Binary fission is the dividing of cells into additional cell bodies. "Binary fusion," though a commonly used phrase, is not a scientific term.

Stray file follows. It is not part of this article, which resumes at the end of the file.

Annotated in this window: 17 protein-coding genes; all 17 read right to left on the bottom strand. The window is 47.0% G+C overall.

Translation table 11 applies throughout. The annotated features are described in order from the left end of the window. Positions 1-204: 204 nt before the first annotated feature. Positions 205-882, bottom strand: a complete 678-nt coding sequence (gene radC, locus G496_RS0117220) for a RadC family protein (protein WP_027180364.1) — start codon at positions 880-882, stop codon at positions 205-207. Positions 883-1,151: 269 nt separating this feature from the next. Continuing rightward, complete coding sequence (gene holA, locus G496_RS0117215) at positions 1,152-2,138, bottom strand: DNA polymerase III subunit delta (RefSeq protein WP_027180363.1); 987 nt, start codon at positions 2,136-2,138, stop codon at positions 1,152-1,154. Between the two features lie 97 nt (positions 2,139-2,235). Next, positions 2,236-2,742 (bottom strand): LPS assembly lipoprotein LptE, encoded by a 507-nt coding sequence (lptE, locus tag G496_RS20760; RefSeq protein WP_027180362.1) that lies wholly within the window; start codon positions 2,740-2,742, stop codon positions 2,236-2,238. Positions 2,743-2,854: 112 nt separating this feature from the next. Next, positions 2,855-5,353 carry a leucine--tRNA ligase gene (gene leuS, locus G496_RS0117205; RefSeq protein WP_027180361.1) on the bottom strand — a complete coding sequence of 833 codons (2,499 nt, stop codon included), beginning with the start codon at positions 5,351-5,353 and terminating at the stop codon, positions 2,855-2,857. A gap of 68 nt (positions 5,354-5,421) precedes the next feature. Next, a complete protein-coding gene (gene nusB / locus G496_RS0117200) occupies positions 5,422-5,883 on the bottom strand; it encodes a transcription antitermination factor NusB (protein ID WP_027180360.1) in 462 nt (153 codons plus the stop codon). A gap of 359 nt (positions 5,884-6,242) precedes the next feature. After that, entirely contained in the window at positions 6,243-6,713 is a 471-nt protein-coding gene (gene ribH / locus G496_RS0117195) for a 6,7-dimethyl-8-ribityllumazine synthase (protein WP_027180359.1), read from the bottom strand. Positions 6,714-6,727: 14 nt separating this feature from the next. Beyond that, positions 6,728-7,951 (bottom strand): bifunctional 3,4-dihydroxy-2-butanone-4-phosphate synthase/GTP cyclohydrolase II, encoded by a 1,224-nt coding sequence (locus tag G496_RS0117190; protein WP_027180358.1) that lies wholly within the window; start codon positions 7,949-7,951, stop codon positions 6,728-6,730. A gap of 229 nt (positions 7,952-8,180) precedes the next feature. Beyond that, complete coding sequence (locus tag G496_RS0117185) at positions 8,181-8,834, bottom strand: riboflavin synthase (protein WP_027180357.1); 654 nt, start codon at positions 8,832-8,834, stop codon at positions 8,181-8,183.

Binary fission is an asexual method of reproduction commonly found in prokaryotic organisms. In the process of binary fission, the organism duplicates its DNA and splits into two parts, each part receiving one copy of the DNA. Some organisms, such as tapeworms, use fission to continuously extend their bodies to grow larger and longer. Other organisms use a type of fission called fragmentation to break off parts of their bodies so that the fragments regenerate to form entirely new beings.